, 19 tweets, 11 min read Read on Twitter
I like @AlexUsherHESA's work and read his newsletter more or less every day. So I was surprised by his patronizing take on Stefan Collini conta.cc/2SUddhd I like Collini personally and professionally, I should say up front. But Usher gets the UK highered crisis wrong /1
He says,"certainly the UK policy debate is driven by third-rate econ-talk" that is "pretty thin stuff." True, but this thin stuff eliminated public funding for UK #highered in most subjects, allowed the instant tripling of fees, and undermined the nonelite end of the sector. /2
the thin stuff is a particularly clear version of #neoliberalism via Thatcher as @davies_will has analyzed, fused with Tory austerity ideology as described by @leninology and imposed by the UK's centralized state. The coalition gov used market economics common in the West. /3
All negative effects were categorically denied in advance. UK university leadership did the same--it took the upfront tripled fee money and, like most #highered leaders in the US, also disavowed negative impacts on students, thanks to income contingent repayment of loans. /4
The gov claimed competition would strengthen the sector and improve quality, as market forces by their very nature were said to do. They pushed loan costs off books in a scheme that only years later is being invalidated bit.ly/2Gt4L2Q /5
And years later UK #highered is becoming visibly unglued bit.ly/2DO8XGH Unique institutions like @SOAS are starting to cut the programs that made them special bit.ly/2GwWpXY Us focused on entry for working-class students & students of color are firing staff /6
In "The Great Mistake," I showed that such problems are intrinsic to the application of a private-sector business model to a public good. Forcing the #privatization model to work in #highered requires various levels of budgetary dishonesty. /7 @EricRoyalLybeck
Take U of Reading, which seems to have proven its entrepreneurial success via off-the-record borrowing from a trust that it wholly controlled. bit.ly/2DJ2eOe Ironically, the VC who slammed TGM in @timeshighered for being too anti-admin was the admin whodunnit /8
What does the unfolding disaster of UK #highered have to do with @AlexUsherHESA on Collini? It has to do with HOW "third-rate econ-talk" captured a vital sector like universities. Partly it was state power. Partly it was the intellectual capitulation of policy intellectuals/9
Within a massive ideology/framing failure, @UniversitiesUK took the fees and ignored public-good arguments. They went on to push pension cuts and other degradations of their own sector all to make the monetization model work /10 @jana_bacevic @Openreflections @reclaimuc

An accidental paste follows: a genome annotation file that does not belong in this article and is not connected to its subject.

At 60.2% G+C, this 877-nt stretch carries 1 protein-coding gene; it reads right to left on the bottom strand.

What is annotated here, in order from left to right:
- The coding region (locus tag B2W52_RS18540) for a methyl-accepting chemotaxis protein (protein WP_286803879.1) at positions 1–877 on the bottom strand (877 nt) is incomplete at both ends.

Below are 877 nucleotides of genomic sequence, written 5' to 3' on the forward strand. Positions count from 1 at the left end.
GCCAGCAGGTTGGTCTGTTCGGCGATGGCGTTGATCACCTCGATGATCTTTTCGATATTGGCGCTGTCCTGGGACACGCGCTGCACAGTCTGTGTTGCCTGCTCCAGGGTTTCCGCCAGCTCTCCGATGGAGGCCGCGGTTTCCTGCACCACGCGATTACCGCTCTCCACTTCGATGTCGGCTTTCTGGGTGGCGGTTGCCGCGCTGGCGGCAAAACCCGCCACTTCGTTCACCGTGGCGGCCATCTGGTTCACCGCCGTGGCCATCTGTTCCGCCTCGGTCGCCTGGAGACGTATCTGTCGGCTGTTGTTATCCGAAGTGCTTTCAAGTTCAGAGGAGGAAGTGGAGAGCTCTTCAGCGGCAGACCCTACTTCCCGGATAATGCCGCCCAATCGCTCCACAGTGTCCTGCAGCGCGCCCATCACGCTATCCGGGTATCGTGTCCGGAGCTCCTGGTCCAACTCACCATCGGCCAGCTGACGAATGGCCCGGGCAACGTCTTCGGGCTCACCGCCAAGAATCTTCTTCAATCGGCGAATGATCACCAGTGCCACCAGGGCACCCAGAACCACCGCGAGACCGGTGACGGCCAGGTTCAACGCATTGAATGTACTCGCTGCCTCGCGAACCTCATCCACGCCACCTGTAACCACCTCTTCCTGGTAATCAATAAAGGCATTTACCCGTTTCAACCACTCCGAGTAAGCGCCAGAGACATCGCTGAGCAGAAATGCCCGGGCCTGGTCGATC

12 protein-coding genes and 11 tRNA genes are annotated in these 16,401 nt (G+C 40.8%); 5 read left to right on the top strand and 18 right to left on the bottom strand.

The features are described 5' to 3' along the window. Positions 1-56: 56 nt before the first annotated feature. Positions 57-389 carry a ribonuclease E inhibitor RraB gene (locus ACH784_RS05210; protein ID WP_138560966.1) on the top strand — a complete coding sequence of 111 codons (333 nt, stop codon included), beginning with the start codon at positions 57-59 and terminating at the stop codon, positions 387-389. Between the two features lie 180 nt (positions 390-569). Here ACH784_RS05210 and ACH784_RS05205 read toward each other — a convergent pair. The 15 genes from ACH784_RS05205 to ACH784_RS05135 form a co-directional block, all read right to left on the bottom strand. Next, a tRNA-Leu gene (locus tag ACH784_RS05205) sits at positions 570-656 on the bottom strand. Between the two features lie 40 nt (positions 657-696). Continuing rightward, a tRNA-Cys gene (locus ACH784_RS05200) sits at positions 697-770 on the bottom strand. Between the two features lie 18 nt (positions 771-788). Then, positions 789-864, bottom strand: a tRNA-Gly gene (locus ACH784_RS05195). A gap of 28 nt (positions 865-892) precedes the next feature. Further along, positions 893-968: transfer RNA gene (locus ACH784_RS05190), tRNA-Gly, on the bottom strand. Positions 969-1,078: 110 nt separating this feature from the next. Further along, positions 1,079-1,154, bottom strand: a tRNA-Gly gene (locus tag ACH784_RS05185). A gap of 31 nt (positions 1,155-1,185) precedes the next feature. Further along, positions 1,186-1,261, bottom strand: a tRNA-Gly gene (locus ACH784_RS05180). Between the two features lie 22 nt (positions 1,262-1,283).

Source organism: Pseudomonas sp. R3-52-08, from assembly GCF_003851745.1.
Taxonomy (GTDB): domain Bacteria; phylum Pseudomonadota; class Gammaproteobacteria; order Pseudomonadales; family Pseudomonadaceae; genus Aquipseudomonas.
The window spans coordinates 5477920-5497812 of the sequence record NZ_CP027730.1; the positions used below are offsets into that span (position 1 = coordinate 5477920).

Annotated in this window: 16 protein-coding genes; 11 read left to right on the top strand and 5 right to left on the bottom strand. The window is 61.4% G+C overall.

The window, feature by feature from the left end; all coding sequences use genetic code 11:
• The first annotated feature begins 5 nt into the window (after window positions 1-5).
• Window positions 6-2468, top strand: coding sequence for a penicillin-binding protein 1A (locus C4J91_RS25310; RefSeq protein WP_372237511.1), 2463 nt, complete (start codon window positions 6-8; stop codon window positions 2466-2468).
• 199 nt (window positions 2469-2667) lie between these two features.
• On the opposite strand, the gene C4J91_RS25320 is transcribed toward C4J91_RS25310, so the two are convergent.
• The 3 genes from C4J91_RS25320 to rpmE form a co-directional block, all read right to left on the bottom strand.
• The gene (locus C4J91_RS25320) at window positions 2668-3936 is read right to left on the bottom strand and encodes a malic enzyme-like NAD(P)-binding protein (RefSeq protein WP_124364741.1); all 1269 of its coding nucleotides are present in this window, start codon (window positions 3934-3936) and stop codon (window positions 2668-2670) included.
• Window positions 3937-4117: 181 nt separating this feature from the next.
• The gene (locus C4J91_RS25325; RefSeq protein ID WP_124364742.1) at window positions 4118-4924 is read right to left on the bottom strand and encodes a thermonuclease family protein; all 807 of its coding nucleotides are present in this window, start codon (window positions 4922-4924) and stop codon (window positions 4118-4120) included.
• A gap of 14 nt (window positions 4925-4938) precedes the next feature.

the consulting world to which @AlexUsherHESA belongs? Same thing: agreement on the framework in which the value of a uni degree can be defined by future wages and funded through loans as an investment in private human capital. Hence fees, end of enrolment caps, new subprimes /11
ToryUK universities minister David Willetts, who framed and enforced the privatization of funding, later wrote a book agreeing that a BA has both private and public value, calling the fee tripling costsharing. But his apparatus of wages by course/major etc is wholly pecuniary/12
Enter Collini: he was one of what, maybe a dozen, independent analysts of the situation. He had a good platform @LRB. He wrote a series of long pieces and then books setting out a systematic case against the new regime, for example /13 bit.ly/2V0w5bZ
Collini engaged with the financial model. Usher is wrong to say that he "is silent on virtually everything to do with funding and accountability." Collini is an intellectual historian but ran numbers. Did he get help from finance consultants like @AlexUsherHESA? He did not./14
Another example of forced soloing is Andrew McGettigan, who wrote The Great University Gamble in 2013, predicting essentially all the problems of the sector that professional consultants were helping the government ignore at the time. /15
He has been testifying before select committees and for the 2018 House of Lords critique of the loan scheme bit.ly/2SIJtoj though #highered policy insiders tried to get him decertified as an expert in advance /16
The situation was classic trahison des clercs--credentialed experts failed to oppose destructive policies as a group. So critics were forced to act as organic intellectuals, one at a time. @AlexUsherHESA on Collini looks like a mopping-up operation @patlockley @HallyMk1
Usher is right that Collini doesn't proposed a fullscale alternative. But he notes Collini insisting that U's "have value beyond the purely utilitarian one of economic growth." This IS the cornerstone of a theory of the U's nonpecuniary benefits that is the only way forward./18
It's something that Critical University Studies scholars like @ddubdrahcir @LizzieSwann1 @EricRoyalLybeck and many others are working on. A sustainable university will require social funding. It'd be great to have consultants including @AlexUsherHESA help with this /19
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